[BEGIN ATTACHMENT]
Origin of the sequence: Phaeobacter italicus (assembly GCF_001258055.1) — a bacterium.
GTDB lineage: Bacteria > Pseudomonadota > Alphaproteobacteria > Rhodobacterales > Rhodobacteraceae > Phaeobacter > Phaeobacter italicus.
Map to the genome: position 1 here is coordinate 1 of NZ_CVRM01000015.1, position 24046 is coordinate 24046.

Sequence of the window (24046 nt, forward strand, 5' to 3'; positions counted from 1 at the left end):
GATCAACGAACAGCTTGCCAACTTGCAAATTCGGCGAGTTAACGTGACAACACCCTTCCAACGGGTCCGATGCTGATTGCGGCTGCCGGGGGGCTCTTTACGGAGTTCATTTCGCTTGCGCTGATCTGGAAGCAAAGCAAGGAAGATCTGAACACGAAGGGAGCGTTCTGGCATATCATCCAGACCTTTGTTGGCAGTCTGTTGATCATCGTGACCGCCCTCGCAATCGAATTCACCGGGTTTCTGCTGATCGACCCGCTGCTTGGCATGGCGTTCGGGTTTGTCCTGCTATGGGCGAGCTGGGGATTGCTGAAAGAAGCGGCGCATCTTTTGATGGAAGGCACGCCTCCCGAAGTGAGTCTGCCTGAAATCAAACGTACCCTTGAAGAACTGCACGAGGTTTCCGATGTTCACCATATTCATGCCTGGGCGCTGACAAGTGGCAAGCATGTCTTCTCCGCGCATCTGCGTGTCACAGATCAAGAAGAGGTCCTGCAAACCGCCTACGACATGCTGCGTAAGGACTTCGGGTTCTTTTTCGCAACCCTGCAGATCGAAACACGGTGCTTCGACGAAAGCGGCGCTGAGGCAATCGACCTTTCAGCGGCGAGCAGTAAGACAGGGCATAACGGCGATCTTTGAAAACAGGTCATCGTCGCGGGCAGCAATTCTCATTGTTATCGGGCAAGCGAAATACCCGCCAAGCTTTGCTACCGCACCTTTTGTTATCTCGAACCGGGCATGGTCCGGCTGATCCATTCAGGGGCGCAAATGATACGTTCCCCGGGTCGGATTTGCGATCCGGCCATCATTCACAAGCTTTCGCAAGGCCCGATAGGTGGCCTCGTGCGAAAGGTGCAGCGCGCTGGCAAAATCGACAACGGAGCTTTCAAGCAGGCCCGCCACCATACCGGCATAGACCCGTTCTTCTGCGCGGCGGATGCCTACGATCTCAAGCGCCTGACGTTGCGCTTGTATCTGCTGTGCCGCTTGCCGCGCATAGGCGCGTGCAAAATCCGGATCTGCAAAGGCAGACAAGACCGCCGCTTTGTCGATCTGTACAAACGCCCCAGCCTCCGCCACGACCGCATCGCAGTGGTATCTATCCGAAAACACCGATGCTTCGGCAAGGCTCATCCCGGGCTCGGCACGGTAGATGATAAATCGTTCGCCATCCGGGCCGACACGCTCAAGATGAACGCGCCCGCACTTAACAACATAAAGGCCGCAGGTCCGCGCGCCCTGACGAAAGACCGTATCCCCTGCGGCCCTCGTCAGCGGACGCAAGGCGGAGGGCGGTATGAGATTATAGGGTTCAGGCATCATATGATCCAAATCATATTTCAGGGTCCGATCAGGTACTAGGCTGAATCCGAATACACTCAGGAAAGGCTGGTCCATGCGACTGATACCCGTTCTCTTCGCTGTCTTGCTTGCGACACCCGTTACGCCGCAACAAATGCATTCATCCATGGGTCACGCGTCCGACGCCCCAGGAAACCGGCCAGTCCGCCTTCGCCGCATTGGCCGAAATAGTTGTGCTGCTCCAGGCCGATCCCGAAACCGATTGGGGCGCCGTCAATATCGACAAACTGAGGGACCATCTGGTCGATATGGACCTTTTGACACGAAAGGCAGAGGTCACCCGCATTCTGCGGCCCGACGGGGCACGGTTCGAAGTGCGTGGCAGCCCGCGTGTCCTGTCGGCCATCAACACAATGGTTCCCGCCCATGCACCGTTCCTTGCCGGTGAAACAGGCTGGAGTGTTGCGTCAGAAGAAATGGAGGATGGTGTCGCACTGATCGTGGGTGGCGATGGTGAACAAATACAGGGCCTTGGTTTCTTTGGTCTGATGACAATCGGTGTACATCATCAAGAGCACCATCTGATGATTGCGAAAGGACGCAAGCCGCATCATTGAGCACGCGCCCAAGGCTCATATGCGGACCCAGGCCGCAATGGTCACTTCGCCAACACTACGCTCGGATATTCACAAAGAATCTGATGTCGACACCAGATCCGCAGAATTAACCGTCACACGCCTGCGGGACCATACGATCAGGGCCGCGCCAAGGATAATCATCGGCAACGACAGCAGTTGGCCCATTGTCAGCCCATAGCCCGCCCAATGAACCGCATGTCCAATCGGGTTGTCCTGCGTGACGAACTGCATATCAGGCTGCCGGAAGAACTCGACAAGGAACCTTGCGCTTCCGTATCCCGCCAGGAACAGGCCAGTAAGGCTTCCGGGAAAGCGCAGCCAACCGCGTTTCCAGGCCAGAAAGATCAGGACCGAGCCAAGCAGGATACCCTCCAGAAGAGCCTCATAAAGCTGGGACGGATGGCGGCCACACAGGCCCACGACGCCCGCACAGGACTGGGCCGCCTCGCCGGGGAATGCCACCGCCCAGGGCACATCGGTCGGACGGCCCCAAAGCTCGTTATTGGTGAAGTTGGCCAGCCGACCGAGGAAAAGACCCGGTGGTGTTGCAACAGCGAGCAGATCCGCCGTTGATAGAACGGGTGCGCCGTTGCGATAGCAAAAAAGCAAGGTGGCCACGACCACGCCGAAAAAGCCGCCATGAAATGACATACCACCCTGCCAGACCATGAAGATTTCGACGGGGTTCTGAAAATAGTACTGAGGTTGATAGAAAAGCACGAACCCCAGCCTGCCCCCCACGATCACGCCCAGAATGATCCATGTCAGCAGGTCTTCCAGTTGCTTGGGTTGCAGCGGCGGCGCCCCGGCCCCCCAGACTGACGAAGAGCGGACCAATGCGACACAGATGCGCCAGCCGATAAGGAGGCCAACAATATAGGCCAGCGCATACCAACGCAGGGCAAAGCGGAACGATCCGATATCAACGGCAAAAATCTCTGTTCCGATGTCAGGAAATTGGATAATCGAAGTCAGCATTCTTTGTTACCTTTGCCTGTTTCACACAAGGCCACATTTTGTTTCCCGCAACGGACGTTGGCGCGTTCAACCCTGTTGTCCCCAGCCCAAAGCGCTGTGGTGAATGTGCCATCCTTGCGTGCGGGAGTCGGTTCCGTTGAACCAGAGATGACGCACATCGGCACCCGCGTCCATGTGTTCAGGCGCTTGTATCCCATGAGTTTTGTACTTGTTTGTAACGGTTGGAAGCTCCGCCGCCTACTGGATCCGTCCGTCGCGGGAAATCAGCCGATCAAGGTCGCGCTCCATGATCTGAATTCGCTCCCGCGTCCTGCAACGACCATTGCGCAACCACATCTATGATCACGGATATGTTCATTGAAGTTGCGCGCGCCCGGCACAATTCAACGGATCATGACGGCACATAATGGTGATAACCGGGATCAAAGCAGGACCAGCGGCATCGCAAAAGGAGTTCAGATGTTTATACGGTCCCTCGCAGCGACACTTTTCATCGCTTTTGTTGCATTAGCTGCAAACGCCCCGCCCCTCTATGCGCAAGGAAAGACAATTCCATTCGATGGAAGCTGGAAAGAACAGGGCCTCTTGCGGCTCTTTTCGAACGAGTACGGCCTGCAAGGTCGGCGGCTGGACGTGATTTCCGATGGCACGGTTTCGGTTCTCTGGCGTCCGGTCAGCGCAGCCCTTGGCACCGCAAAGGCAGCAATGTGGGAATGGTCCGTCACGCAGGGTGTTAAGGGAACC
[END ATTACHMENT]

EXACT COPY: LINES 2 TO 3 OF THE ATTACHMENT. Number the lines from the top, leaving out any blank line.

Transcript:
GTDB lineage: Bacteria > Pseudomonadota > Alphaproteobacteria > Rhodobacterales > Rhodobacteraceae > Phaeobacter > Phaeobacter italicus.
Map to the genome: position 1 here is coordinate 1 of NZ_CVRM01000015.1, position 24046 is coordinate 24046.